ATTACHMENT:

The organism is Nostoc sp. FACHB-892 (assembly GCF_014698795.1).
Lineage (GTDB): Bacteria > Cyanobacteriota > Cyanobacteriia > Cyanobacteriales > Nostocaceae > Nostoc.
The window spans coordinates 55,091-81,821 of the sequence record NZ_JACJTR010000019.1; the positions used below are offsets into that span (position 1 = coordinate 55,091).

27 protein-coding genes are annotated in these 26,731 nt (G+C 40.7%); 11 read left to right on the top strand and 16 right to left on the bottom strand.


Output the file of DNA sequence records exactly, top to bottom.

The organism is Nostoc sp. FACHB-892 (assembly GCF_014698795.1).
Lineage (GTDB): Bacteria > Cyanobacteriota > Cyanobacteriia > Cyanobacteriales > Nostocaceae > Nostoc.
The window spans coordinates 55,091-81,821 of the sequence record NZ_JACJTR010000019.1; the positions used below are offsets into that span (position 1 = coordinate 55,091).

27 protein-coding genes are annotated in these 26,731 nt (G+C 40.7%); 11 read left to right on the top strand and 16 right to left on the bottom strand.